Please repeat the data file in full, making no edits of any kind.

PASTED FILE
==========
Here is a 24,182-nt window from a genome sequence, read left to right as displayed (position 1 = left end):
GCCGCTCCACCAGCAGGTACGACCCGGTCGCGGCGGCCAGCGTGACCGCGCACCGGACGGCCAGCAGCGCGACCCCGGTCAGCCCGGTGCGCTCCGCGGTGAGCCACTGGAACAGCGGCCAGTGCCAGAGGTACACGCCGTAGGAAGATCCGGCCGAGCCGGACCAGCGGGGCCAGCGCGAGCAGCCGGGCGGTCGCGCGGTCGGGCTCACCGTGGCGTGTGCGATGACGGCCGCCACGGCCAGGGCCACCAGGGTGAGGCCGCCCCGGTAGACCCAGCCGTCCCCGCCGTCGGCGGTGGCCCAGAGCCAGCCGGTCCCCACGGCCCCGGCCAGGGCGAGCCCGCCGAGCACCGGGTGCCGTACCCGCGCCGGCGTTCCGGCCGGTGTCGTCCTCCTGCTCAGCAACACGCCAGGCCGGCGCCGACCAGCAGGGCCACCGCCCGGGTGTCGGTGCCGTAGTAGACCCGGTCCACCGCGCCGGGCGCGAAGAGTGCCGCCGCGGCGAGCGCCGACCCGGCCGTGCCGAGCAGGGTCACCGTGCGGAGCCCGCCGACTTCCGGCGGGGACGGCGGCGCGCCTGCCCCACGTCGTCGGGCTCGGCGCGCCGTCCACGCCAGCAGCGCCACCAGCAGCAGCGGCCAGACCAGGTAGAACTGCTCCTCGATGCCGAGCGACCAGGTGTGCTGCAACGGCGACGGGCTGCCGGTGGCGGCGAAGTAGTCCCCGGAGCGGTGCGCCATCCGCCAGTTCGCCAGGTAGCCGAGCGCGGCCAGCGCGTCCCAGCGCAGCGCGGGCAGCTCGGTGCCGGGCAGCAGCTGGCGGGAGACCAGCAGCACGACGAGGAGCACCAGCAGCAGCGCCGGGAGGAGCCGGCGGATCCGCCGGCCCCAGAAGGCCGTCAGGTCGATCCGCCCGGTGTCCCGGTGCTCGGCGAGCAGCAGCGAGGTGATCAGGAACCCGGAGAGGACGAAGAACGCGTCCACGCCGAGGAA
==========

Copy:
Here is a 24,182-nt window from a genome sequence, read left to right as displayed (position 1 = left end):
GCCGCTCCACCAGCAGGTACGACCCGGTCGCGGCGGCCAGCGTGACCGCGCACCGGACGGCCAGCAGCGCGACCCCGGTCAGCCCGGTGCGCTCCGCGGTGAGCCACTGGAACAGCGGCCAGTGCCAGAGGTACACGCCGTAGGAAGATCCGGCCGAGCCGGACCAGCGGGGCCAGCGCGAGCAGCCGGGCGGTCGCGCGGTCGGGCTCACCGTGGCGTGTGCGATGACGGCCGCCACGGCCAGGGCCACCAGGGTGAGGCCGCCCCGGTAGACCCAGCCGTCCCCGCCGTCGGCGGTGGCCCAGAGCCAGCCGGTCCCCACGGCCCCGGCCAGGGCGAGCCCGCCGAGCACCGGGTGCCGTACCCGCGCCGGCGTTCCGGCCGGTGTCGTCCTCCTGCTCAGCAACACGCCAGGCCGGCGCCGACCAGCAGGGCCACCGCCCGGGTGTCGGTGCCGTAGTAGACCCGGTCCACCGCGCCGGGCGCGAAGAGTGCCGCCGCGGCGAGCGCCGACCCGGCCGTGCCGAGCAGGGTCACCGTGCGGAGCCCGCCGACTTCCGGCGGGGACGGCGGCGCGCCTGCCCCACGTCGTCGGGCTCGGCGCGCCGTCCACGCCAGCAGCGCCACCAGCAGCAGCGGCCAGACCAGGTAGAACTGCTCCTCGATGCCGAGCGACCAGGTGTGCTGCAACGGCGACGGGCTGCCGGTGGCGGCGAAGTAGTCCCCGGAGCGGTGCGCCATCCGCCAGTTCGCCAGGTAGCCGAGCGCGGCCAGCGCGTCCCAGCGCAGCGCGGGCAGCTCGGTGCCGGGCAGCAGCTGGCGGGAGACCAGCAGCACGACGAGGAGCACCAGCAGCAGCGCCGGGAGGAGCCGGCGGATCCGCCGGCCCCAGAAGGCCGTCAGGTCGATCCGCCCGGTGTCCCGGTGCTCGGCGAGCAGCAGCGAGGTGATCAGGAACCCGGAGAGGACGAAGAACGCGTCCACGCCGAGGAA